“ As an essential measure of preparation, take care that a Bible and Prayer Book form a part of your travelling stores.

You must yet have to learn their value, if you can think yourself completely equipped without them. " lo sketching out your plan of travelling, mazk Sunday de5


cidedly as a day of rest. To dispense with such a rule on this occasion, because you want to see and do a great deal in a short space of time, is to act upon the principle, that when our duty to God, and our personal convenience clash, the former is, of course, to give way. As if his sceptre of righteousness were that of a mimic king, and to be exercised only at our discretion. Burns, in speaking of profane wit, says, with his characteristic point, • An Atheist's laugh 's a poor exchange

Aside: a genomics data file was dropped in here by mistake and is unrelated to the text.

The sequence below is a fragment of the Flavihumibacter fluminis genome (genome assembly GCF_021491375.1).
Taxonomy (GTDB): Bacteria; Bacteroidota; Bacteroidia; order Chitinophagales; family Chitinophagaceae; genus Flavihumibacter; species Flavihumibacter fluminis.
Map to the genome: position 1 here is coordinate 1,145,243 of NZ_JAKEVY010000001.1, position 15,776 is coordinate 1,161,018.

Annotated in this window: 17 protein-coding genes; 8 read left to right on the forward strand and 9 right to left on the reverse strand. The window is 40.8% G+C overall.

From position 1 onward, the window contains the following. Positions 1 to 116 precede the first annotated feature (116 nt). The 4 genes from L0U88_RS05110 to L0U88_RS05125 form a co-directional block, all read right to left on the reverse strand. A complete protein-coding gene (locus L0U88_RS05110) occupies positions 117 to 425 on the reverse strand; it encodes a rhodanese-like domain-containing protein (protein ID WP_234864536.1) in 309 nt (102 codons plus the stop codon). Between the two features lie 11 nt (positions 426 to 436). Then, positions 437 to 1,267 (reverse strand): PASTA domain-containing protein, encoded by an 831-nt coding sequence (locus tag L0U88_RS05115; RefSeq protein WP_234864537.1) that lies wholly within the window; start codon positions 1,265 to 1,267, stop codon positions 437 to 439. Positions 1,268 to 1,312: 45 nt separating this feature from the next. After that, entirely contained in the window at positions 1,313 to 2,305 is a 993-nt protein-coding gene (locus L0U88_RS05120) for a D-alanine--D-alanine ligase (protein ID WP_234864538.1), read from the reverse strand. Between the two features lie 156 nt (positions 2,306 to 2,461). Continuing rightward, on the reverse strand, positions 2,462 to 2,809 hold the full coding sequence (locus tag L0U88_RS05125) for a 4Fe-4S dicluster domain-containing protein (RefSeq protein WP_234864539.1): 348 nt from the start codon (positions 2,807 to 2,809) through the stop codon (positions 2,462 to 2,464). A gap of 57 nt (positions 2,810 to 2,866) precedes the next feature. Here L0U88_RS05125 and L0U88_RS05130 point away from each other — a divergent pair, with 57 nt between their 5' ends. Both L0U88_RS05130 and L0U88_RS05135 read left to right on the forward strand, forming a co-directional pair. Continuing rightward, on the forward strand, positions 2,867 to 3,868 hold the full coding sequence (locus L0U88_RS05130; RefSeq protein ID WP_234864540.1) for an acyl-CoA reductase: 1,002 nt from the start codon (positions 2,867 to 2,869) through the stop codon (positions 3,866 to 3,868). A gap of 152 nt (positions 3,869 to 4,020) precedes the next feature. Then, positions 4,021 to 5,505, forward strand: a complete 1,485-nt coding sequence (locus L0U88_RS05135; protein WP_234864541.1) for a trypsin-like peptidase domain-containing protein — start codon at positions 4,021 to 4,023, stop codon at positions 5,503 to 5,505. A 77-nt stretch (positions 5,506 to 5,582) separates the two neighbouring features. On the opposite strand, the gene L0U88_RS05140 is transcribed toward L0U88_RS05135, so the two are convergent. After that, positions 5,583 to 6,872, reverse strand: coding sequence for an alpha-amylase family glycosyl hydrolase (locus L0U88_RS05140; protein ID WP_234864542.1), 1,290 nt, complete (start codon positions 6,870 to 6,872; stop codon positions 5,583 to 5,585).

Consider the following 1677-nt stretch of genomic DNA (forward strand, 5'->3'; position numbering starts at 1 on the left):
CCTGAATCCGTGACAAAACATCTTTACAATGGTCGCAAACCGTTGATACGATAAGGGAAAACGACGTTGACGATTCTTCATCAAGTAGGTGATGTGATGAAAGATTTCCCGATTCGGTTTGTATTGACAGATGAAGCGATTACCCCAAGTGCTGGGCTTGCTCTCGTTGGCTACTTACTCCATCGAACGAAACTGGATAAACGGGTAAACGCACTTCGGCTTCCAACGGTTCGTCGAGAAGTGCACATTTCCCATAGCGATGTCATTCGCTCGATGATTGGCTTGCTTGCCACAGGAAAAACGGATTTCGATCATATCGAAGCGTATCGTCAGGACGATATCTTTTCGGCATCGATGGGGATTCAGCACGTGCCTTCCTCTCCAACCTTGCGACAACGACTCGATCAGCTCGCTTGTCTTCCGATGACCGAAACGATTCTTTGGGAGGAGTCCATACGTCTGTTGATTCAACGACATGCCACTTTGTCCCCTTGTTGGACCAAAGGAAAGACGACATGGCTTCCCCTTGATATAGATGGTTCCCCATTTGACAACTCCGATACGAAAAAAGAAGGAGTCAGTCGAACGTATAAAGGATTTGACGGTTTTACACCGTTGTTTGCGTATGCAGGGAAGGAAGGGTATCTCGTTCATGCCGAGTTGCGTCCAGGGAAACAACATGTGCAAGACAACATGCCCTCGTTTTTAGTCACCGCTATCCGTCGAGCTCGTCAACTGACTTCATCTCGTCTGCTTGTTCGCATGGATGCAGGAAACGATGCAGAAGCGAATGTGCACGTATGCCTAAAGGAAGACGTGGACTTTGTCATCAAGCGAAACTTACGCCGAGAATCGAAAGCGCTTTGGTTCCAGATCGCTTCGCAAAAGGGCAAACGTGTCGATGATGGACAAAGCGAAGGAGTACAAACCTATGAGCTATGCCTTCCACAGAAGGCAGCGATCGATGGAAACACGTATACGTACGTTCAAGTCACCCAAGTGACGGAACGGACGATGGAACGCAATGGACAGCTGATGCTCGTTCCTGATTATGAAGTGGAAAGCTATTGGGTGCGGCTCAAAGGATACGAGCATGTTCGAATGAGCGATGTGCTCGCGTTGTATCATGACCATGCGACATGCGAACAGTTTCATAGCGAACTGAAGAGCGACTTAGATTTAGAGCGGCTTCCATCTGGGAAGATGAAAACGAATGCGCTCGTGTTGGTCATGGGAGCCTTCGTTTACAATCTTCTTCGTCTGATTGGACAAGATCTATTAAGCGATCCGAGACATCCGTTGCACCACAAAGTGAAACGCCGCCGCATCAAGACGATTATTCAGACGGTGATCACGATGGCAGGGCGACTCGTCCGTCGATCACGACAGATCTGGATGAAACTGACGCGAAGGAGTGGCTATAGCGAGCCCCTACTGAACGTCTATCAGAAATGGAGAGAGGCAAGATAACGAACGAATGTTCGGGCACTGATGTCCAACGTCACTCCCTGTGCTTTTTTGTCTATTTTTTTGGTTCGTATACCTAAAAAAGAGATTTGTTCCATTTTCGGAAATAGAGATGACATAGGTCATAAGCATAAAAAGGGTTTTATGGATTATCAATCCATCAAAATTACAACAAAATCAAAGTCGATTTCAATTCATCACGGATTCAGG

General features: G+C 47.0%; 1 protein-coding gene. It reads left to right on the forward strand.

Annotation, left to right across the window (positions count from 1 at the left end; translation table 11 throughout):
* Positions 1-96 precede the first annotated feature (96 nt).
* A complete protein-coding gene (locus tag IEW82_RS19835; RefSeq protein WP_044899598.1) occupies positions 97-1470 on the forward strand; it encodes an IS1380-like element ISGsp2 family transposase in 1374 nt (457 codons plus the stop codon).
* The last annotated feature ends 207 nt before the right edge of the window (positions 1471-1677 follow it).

For Deity offended.” And surely a few additional towns in our journal, or the sight of one mountain, or a waterfall the more, purchased at the same price, will prove an equally improvident bargain. The length of your intended expedition, instead of operating against my advice, ought strongly to enforce it, since the continued habit would more effectually deaden all conscientious feelings in this respect than occasional indulgences of the same kind. What has been said applies equally to the devoting the day to seeing the objects of curiosity which the place you are in may